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Women In A Male Art World — By Her ­Hand: Artemisia Gentileschi and Women Artists in Italy: 1500-1800

The Wadsworth Atheneum Museum of Art’s upcoming exhibit By Her ­Hand: Artemisia Gentileschi and Women Artists in Italy: 1500-1800 (Sept. 30, 2021 through Jan. 9, 2022) brings to Connecticut paintings by Italian women in a male-dominated art world.

Who do you think of when you think of Italian art?

Michelangelo? Botticelli? Caravaggio? Bernini? And in contemporary times, Modigliani.

Why haven’t we heard of the women?

In Connecticut, girls were making needlework schoolgirl art that evolved into samplers — the more intricate and beautiful, the higher the young woman’s eligibility as a wife.

The sociologist Taylor Whitten Brown in an Art Market 2019 report pointed out that in “more explicitly sexist eras of art history, the textile arts were a medium that women were permitted and encouraged to adopt.” Brown cites architect Walter Gropius, founder of the Bauhaus School, that women worked best in two dimensions, and they should weave instead of studying architecture and design.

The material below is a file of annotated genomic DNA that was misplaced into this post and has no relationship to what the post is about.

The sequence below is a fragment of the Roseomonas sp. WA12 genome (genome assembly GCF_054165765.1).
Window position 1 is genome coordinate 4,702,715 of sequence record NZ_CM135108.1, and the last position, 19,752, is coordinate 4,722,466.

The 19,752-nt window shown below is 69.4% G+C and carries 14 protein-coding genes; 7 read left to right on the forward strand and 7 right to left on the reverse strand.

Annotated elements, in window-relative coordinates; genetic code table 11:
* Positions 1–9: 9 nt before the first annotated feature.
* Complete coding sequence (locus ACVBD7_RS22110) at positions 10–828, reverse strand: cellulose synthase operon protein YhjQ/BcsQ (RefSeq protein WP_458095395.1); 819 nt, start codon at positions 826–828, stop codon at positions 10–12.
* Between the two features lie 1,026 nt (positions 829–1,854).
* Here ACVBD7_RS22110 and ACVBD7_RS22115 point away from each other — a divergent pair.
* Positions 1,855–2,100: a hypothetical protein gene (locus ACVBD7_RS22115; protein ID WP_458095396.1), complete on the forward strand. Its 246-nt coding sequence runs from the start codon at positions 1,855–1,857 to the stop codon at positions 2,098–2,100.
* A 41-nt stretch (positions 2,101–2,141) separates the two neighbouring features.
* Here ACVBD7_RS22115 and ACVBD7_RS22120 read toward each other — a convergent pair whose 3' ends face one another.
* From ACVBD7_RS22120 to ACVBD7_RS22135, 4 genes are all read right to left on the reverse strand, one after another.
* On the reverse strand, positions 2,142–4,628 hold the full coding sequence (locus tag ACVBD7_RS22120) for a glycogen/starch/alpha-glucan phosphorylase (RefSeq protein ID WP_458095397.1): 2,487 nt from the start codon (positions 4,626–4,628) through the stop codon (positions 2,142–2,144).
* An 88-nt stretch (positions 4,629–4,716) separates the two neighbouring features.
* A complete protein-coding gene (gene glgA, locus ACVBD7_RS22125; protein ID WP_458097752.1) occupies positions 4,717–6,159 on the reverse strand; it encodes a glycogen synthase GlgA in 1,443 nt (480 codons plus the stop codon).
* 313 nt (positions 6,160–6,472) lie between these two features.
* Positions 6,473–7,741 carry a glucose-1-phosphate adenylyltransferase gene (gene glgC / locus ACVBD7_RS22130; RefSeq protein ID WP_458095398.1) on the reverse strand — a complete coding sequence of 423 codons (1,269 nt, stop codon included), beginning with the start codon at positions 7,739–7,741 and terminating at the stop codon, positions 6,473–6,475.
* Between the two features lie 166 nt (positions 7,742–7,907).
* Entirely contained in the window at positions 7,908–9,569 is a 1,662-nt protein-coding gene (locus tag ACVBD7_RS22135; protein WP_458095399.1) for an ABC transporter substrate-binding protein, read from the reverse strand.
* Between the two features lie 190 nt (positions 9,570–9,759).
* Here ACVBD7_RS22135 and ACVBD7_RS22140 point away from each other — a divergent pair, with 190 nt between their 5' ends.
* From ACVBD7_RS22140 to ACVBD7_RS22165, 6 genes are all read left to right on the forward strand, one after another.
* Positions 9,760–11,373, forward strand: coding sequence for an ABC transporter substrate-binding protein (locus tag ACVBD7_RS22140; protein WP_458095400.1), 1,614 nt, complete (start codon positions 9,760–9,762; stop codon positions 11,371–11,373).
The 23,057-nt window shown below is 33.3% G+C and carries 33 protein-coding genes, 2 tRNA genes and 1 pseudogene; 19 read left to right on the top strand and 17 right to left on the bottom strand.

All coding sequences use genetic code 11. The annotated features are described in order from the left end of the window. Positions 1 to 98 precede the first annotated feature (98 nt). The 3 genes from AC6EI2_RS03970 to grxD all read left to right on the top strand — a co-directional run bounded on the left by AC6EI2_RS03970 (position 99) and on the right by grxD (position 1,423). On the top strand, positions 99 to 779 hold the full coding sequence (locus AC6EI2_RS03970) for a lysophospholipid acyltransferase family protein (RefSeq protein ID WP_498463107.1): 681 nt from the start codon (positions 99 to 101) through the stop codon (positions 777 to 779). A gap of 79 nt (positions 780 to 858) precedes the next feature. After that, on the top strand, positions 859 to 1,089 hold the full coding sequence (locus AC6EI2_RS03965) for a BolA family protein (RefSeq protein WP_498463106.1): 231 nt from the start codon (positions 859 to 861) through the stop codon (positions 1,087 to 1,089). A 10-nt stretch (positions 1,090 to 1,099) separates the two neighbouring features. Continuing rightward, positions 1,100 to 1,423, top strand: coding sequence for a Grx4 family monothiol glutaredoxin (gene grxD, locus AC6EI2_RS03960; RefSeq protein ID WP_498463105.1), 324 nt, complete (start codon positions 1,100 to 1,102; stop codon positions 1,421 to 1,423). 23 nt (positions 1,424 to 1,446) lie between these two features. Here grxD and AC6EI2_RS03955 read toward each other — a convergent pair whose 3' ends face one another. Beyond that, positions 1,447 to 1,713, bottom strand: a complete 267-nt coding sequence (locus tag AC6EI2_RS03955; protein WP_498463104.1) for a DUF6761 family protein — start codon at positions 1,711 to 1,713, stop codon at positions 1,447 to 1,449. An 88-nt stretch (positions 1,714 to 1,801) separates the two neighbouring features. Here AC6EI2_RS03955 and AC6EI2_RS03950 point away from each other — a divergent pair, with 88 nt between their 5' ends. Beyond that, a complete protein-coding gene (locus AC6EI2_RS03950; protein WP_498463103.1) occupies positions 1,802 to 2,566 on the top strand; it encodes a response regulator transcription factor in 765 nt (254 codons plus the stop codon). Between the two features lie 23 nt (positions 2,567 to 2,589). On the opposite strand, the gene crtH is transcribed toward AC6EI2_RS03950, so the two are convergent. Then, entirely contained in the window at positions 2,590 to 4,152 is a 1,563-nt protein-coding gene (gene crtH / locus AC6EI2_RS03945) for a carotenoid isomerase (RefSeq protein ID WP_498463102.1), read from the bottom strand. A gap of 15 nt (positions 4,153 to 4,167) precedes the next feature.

And in Old Lyme, female American impressionists created masterpieces at the Florence Griswold artists’ colony in Old Lyme.


  • Oliver Tostmann - Curator, By Her ­Hand: Artemisia Gentileschi and Women Artists in Italy, Wadsworth Atheneum Museum of Art
  • Brandy Culp - Curator, American Decorative Arts, Wadsworth Atheneum Museum of Art
  • Rebekah Beaulieu - Director, Florence Griswold Museum
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